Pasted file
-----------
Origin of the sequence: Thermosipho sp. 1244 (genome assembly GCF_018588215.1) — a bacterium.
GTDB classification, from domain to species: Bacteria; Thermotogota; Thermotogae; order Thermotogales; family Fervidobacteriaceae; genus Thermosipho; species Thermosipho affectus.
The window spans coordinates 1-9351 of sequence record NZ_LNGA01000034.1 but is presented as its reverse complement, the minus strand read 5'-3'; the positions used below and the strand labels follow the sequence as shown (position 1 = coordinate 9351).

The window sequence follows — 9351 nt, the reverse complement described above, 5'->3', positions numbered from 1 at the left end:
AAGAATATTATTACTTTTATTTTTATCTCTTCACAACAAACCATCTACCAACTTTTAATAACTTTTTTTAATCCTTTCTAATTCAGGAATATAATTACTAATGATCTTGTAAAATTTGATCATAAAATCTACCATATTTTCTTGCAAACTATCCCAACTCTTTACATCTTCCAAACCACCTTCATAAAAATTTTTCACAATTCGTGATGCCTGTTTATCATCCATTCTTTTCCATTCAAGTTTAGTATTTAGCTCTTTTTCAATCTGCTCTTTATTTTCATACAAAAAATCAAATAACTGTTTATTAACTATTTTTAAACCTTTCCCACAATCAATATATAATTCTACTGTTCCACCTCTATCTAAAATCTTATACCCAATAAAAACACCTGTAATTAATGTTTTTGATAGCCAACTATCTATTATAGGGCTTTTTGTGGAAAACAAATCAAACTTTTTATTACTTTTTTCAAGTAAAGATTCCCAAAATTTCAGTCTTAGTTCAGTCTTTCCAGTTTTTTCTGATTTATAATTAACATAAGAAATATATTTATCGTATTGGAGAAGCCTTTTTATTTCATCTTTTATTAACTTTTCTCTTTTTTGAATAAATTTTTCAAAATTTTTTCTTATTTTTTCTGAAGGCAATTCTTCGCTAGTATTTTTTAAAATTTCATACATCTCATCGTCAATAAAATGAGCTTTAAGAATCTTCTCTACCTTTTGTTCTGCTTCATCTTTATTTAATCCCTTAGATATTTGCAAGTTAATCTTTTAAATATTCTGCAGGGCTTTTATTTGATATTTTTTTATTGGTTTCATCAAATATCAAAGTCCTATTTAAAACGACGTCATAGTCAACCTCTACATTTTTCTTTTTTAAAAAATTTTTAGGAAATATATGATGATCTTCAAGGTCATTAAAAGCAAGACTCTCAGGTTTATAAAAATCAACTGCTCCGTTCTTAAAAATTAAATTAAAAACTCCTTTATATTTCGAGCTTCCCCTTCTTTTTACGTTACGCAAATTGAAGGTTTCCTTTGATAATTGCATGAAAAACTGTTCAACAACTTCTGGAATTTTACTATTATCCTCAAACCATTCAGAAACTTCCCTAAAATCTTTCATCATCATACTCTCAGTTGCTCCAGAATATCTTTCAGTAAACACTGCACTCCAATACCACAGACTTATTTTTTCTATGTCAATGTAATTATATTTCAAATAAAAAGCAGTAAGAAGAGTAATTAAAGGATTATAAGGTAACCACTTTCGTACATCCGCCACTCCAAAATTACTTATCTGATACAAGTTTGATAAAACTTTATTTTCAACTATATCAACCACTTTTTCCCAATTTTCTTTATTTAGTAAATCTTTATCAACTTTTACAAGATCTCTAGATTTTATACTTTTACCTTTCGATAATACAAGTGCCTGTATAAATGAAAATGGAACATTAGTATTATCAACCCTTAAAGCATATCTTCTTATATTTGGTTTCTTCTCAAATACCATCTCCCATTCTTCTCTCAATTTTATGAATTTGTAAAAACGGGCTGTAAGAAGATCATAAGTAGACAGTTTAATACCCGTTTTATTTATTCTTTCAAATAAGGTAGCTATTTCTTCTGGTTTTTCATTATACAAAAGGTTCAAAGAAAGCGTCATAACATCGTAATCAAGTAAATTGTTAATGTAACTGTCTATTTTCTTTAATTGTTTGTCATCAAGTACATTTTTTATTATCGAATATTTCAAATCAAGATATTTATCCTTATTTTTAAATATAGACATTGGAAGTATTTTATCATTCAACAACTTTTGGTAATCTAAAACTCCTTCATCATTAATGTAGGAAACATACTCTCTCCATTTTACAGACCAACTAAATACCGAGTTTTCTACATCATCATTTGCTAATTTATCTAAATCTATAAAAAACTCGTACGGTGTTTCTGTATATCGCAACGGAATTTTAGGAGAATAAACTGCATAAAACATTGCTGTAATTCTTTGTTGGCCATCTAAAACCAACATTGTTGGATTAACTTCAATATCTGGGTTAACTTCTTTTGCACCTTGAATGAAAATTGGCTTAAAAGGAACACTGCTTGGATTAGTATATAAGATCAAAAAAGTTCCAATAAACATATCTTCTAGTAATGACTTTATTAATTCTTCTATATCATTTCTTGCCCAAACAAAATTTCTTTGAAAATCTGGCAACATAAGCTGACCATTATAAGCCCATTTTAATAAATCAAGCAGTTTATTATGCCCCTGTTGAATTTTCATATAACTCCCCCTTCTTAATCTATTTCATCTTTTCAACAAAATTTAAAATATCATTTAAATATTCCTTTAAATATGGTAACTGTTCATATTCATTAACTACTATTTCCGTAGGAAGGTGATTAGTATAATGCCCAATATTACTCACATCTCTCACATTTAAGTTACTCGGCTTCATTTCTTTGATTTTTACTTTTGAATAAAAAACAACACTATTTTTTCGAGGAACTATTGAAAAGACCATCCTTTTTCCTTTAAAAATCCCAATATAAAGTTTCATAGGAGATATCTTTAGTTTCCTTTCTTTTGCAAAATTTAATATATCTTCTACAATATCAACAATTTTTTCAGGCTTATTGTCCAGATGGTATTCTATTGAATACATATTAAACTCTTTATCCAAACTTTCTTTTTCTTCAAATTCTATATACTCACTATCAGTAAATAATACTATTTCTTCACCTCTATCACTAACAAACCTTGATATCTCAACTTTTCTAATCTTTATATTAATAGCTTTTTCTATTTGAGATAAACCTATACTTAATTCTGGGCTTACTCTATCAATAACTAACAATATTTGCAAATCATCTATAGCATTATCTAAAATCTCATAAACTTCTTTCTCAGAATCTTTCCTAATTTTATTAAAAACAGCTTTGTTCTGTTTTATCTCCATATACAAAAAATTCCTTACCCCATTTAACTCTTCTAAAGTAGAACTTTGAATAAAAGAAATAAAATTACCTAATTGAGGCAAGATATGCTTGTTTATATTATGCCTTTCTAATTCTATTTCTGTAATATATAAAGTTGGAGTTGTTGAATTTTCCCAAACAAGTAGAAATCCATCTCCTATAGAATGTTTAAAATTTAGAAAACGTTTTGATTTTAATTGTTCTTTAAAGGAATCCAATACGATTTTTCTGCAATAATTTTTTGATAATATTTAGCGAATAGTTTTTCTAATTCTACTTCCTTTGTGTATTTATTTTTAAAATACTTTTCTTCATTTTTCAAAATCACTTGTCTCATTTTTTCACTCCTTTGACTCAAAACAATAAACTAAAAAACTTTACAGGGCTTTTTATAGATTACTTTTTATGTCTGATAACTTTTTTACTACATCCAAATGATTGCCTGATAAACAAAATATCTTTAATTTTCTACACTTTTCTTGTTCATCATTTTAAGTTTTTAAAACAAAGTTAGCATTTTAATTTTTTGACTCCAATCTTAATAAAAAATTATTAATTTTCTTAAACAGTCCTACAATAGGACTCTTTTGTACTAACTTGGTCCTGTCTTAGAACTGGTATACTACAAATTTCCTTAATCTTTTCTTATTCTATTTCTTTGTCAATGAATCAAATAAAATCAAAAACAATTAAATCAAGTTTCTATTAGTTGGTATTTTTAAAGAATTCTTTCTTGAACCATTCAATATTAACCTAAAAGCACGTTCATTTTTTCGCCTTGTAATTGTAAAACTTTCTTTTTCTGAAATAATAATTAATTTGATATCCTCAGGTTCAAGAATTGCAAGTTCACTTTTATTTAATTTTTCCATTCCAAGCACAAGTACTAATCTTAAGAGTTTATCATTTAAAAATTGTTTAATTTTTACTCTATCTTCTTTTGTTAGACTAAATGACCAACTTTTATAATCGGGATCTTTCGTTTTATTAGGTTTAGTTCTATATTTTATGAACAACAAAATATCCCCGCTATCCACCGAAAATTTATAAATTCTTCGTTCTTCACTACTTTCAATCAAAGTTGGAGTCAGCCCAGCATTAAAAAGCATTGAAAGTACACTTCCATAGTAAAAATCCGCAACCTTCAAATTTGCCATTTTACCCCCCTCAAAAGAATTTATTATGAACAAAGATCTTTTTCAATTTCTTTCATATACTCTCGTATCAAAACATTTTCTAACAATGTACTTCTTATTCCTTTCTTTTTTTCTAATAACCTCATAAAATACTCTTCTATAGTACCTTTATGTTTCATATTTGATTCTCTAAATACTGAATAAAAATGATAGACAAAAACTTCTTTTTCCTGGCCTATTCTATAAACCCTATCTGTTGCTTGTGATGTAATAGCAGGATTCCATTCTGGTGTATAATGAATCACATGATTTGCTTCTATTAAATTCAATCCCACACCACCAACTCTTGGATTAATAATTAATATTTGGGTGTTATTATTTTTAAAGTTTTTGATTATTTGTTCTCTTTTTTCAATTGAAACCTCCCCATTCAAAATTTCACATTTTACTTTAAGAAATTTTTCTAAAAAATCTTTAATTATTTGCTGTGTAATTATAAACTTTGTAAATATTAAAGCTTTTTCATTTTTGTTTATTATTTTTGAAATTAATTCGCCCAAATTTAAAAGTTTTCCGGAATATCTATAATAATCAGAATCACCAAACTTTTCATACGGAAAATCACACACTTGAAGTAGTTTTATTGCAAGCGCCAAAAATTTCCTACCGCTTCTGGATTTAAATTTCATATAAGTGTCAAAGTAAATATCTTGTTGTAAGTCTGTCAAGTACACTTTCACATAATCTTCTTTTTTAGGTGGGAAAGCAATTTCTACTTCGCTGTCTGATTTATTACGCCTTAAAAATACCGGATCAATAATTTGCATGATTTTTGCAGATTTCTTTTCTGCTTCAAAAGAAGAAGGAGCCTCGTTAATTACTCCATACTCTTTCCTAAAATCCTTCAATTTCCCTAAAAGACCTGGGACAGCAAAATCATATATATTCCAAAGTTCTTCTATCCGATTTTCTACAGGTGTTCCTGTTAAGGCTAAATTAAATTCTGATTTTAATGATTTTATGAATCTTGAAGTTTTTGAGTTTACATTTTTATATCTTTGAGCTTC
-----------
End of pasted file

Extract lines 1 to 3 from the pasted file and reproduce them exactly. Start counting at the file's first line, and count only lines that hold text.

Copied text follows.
Origin of the sequence: Thermosipho sp. 1244 (genome assembly GCF_018588215.1) — a bacterium.
GTDB classification, from domain to species: Bacteria; Thermotogota; Thermotogae; order Thermotogales; family Fervidobacteriaceae; genus Thermosipho; species Thermosipho affectus.
The window spans coordinates 1-9351 of sequence record NZ_LNGA01000034.1 but is presented as its reverse complement, the minus strand read 5'-3'; the positions used below and the strand labels follow the sequence as shown (position 1 = coordinate 9351).